You may remember the post I put up about
"Independent Foreclosure Review - PNC Mortgage", it was about a guy who allowed a short sale on his house and what it entailed and how violated he felt when it was all over. Well, here is another angle on the subject. Here is the link to the original post, http://judibleu.typepad.com/blacklidge/2012/01/independent-foreclosure-review-sample-letter.html
It's a sad tale for you. Long term, it's been in the making since 2006. Remember 2006? Times were good, jobs were abundant and houses were selling like hot cakes. We had a great year and, with the help of a little money we inherited, we jumped back into home ownership. The prices were high, but they had been steadily increasing for several years and we were afraid that they would just keep going up and up. After looking at way too many houses, we found a nice one, affordable for the time and in a nice neighborhood. Our Realtor gave no indication of a hint of a problem in the market. This was a full time, experienced Realtor, she had to have an inkling of the future of Tucson real estate.
Flash forward, jobs not so abundant, things not as good, the whole real estate market is in the tank. The house we spent so much on is now worth more than $100,000 less than we paid for it. To hear some people, "that's tough, you pays your money, you take your chances". "Creepy, low lifes weren't qualified, those damn Democrats were just trying to make everyone into a homeowner". Well, after several years, a lot of people who were just trying to have a home are gone, their houses sit empty and neglected or people (investors, some from China) are buying them for pennies on the dollar. In some markets, the city governments are tearing these houses down rather than let them clog up the future of everyone else. The banks and mortgage people are okay, though. Whew! That's the main thing, right? They made money, (lots and lots of money), off the original sales, off the bundling of bad loans, off the folks trying and trying to hold onto their homes. And here we are, paying a huge payment, even through months of unemployment, on a house that will never, ever regain its value, no matter how long we pay on it. Not only that, the years that we spend paying on this thing will never be back. The "investment" is nonexistent and we can never regain the possibility of increasing our net worth because of the upside down state we find ourselves in. So, hey, we don't fit into the "low-life, unqualified" group that everyone mentions and yet we are so upside down that it makes no sense to go on paying the payment. We can't do a "short-sale", we actually put way too much down on it and it would be a huge financial disaster and so dehumanizing and sad that we just keep sitting here, waiting for something to happen. We've been through the Modification route. Something new in the American lexicon, a humiliating, frustrating and totally unfair method of getting the payment down some. I've spoken to people who have had their payment reduced by hundreds of dollars but we got about $100 off per month, and there is no rhyme or reason for how they decide and they don't really care if you don't think it was done right. It took months for this small adjustment and about 1,000 phone calls.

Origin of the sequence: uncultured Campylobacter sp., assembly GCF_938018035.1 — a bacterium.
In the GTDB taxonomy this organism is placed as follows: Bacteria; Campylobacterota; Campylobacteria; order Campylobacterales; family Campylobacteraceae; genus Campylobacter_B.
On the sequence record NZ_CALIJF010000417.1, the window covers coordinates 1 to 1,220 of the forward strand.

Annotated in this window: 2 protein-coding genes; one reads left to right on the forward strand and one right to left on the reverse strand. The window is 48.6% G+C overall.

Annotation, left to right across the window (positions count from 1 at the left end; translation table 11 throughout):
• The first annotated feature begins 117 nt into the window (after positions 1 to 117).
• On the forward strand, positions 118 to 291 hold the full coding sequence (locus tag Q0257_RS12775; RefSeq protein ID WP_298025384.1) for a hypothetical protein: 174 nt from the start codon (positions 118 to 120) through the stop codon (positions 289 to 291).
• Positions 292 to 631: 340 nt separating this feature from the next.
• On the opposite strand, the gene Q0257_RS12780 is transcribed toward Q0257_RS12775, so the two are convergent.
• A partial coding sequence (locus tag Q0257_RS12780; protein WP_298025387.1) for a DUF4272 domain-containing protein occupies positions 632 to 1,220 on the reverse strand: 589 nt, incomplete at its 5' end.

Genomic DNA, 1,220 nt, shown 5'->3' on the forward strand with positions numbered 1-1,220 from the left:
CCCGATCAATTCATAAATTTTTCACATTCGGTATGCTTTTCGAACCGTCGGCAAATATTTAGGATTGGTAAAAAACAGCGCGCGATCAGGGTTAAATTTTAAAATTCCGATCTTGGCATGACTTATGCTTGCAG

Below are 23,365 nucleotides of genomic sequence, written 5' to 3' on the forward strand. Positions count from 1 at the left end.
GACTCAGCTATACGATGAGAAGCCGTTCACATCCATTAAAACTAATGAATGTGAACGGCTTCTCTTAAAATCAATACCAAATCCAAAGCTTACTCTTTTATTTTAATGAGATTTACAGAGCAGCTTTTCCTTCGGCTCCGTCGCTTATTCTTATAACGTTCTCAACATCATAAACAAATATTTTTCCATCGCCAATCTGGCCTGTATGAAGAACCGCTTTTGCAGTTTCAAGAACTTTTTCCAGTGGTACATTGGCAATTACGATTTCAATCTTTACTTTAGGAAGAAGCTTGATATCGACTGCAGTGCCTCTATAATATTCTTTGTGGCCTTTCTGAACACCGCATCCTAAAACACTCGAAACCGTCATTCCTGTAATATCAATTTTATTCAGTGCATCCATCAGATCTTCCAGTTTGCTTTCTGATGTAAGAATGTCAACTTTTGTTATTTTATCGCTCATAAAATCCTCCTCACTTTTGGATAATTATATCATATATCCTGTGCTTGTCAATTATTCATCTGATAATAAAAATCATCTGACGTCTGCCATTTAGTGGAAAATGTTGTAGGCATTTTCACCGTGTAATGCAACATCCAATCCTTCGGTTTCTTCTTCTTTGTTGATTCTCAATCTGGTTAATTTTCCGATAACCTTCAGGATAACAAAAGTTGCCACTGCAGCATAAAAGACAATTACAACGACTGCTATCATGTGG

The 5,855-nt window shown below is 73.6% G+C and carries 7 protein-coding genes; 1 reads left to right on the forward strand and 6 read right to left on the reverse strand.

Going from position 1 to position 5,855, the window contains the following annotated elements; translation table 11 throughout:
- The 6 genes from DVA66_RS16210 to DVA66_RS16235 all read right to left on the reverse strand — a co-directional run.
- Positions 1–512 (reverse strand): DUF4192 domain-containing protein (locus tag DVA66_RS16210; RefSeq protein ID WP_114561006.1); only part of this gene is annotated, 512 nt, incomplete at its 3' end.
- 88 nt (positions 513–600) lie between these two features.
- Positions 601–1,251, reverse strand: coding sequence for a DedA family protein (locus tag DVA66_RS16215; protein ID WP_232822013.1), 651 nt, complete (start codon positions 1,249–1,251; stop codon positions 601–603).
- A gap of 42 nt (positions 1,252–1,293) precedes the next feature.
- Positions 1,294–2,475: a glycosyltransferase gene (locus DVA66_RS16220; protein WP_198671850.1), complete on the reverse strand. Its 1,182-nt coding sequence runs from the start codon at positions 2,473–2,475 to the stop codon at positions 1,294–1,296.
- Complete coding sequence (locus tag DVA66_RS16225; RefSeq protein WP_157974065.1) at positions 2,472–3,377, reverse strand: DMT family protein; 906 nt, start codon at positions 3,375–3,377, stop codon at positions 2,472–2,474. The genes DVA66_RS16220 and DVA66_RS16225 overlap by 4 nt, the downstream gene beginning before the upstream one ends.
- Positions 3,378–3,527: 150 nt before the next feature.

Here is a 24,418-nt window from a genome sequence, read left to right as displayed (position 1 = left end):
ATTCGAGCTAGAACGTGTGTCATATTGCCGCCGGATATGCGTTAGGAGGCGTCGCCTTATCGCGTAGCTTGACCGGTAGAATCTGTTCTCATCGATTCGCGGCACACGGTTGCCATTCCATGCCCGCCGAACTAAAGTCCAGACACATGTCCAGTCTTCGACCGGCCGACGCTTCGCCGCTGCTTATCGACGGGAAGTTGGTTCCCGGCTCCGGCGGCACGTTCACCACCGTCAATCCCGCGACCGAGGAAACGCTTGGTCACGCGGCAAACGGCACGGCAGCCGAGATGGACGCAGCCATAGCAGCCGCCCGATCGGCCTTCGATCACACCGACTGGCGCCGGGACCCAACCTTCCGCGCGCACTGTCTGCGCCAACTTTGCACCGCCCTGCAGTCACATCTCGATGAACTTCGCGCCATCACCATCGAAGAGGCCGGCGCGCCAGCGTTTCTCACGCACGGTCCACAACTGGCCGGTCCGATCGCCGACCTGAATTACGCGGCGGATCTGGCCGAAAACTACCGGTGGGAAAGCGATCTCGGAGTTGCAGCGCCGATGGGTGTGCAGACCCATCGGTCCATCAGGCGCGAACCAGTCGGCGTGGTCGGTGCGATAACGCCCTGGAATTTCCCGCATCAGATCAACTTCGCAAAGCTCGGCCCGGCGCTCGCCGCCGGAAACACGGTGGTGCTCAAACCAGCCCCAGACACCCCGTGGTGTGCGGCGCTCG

Now comes word from Bank of America that they will be doing Principal Reductions. Other companies have already been doing this; right along with the modification process, but for some reason B of A is just now announcing their intention to do some reductions. I was ready for it; I knew they had to do it, sooner or later. There are 11 million people in the United States with upside down loans and as long as they keep hanging on, the housing market will never recover. So, what's the catch? Of course there is a catch. Wait for it, drum roll..., you had to be 2 months behind on your loan as of last January. What? That's just ridiculous. People who have done everything they can to stay afloat are once again in the position of having to beg, plead and cajole to get anywhere in this mess. Not two months behind going forward, already behind before they made the announcement. Aye, Carumba! Of course, they don't want to make it easy for us, like they did when they sucked us into the house in the first place. Easiest loan I ever got, after owning at least 5 other houses in the past. I guess I'll go plodding along, hoping to hit the right person, on the right day that may want to help me. It makes me tired just thinking of it.